SCONE supports running Python programs inside of SGX enclaves. We maintain Docker images for various Python versions / Python engines like:
- Python 3.5.1: sconecuratedimages/appspython-3.5-alpine
- Python 2.7: sconecuratedimages/apps:python-2.7.13-alpine3.6, and
- PyPy 2.7: sconecuratedimages/apps:pypy-2.7.15-alpine3.7
Let us know if you need a specific Python / PyPy version.
PyPy for SCONE
PyPySCONE's speed is close to PyPy ("just in time Python") and in almost all SpeedCenter benchmarks is PyPy inside an enclave faster than native Python.
SCONE supports the typical Docker workflow to create Docker images that contain the Python engine as well as the Python program. SCONE supports the encryption of the Python programs to ensure both the confidentiality as well as the integrity of the programs. A typical workflow might look like this:
We at scontain.com maintain the SCONE-Python image and push this to hub.docker.com. This image can be used by authorized application developers to add encrypted Python programs and encrypted libraries. The SCONE runtime of the Python engine needs to get access to the encryption key to be able to decrypt transparently the Python scripts for the Python engine. To do so, the application developer defines a security policy that ensures that only the Python engine that executes the application of the application provider gets access to this encryption key.
When the Python engine starts completely inside of a SGX enclave. The SCONE runtime transparently attests the Python engine as well as the filesystem: Only if both the Python engine has the expected MrEnclave as well as the filesystem state is exactly as expected, the SCONE runtime gets the encryption key from the SCONE CAS (Configuration and Attestation Service). The application developer therefore adds the expected MrEnclave and the initial filesystem state in form of a security policy to SCONE CAS.
SCONE supports more complex workflows in which the user can also specify encrypted volumes for input as well as output data. We explain a more complex example in the context of our blender use case.
Getting access to Python Images
You need access to a private docker hub repository sconecuratedimages/apps to be able to evaluate our Python images. Send us your docker hub ID to get access to this repository.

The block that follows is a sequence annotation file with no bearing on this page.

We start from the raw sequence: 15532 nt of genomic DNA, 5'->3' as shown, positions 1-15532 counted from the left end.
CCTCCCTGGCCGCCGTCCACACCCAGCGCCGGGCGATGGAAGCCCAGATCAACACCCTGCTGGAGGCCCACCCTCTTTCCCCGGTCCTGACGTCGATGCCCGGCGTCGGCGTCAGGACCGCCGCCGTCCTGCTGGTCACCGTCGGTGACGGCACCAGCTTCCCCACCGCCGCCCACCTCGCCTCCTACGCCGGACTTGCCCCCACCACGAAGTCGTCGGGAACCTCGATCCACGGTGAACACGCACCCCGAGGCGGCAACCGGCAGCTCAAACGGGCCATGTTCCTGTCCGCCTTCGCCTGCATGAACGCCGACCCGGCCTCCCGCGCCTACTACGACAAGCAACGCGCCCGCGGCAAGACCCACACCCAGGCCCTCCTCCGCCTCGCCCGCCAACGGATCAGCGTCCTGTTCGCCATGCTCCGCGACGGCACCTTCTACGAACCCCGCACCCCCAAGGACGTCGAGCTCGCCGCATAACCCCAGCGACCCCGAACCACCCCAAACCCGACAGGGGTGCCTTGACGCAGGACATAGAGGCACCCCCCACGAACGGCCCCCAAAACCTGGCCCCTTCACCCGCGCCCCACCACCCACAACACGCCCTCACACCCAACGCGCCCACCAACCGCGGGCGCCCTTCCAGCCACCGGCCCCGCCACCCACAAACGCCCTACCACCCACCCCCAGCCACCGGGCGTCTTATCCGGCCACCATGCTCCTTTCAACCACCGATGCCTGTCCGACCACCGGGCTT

Currently, we provde a simple Python 2.7 image that is based on the standard Python image python:2.7-alpine.
You can pull this image as follows:
docker pull sconecuratedimages/apps:python-2-alpine3.6
To run the Python interpreter inside an enclave in interactive mode, first start the container:
docker run --rm -it -v "$PWD":/usr/src/myapp -w /usr/src/myapp sconecuratedimages/apps:python-2-alpine3.6 sh
The execute python inside of the container:
SCONE_HEAP=256M SCONE_VERSION=1 python
Since we set SCONE_VERSION=1, we get the following outputs1:
export SCONE_QUEUES=4 export SCONE_SLOTS=256 export SCONE_SIGPIPE=0 export SCONE_MMAP32BIT=0 export SCONE_SSPINS=100 export SCONE_SSLEEP=4000 export SCONE_KERNEL=0 export SCONE_HEAP=268435456 export SCONE_STACK=4194304 export SCONE_CONFIG=/etc/sgx-musl.conf export SCONE_ESPINS=10000 export SCONE_MODE=hw export SCONE_SGXBOUNDS=no export SCONE_VARYS=no export SCONE_ALLOW_DLOPEN=yes (unprotected) export SCONE_MPROTECT=no Revision: d0afc0f23819476cbc7d944a20e91d79fcb6f9ab (Thu Aug 16 16:45:05 2018 +0200) Branch: master (dirty) Configure options: --enable-shared --enable-debug --prefix=/mnt/ssd/franz/subtree-scone/built/cross-compiler/x86_64-linux-musl Enclave hash: f129bbd19627367c03e2980c0f04a32809a7aae1d795a75220d9054daf537b30 Python 2.7.13 (default, Jun 1 2018, 13:20:58) [GCC 7.3.0] on linux2 Type "help", "copyright", "credits" or "license" for more information. >>>
Potential error messages:
Could not create enclave: Error opening SGX device
Your machine / container does not support SGX. Set mode to automatic via SCONE_MODE=AUTO: in AUTO mode, SCONE will use SGX enclaves when available and emulation mode otherwise.
Your machine / container has most likely too little memory: the Linux OOM (Out Of Memory) killer, terminated your program. Try to reduce memory size by reducing environment variable SCONE_HEAP appropriately.
The meaning of protected versus unprotected library is explained in the faq.
Running an application¶
Say, you have a Python application called myapp.py in your current directory. To execute this with Pyhton 2.7 inside an enclave, you need to set some environment variables.
To run Python inside of an enclave, you can set the environment variable SCONE_MODE=HW and SCONE_ALPINE=1.
To issue some debug messages that show that we are running inside an enclave, set SCONE_VERSION=1
In general, we only permit the loading of dynamic libraries during the startup of a program - these libraries are part of MRENCLAVE, i.e., the hash of the enclave. To enable the loading of dynamic libraries after startup (and without requiring the authentication of this library via the file shield), one can set SCONE_ALLOW_DLOPEN=2. For operations, the environment variables are set by the CAS and you must set SCONE_ALLOW_DLOPEN either to SCONE_ALLOW_DLOPEN=1 to enable loading of dynamic libraries or must not define SCONE_ALLOW_DLOPEN.
Python applications often require large heaps and large stacks. The current SGX CPUs (SGXv1) do not permit to increase the size of enclaves dynamically. This implies that enclaves might run out of memory if the initial enclave size was set to small. Selecting large enclave size by default would result in long startup times for all programs. SCONE permits to set the heap size via environment variable SCONE_HEAP and the stack size via STACK_SIZE at startup.
Python program exits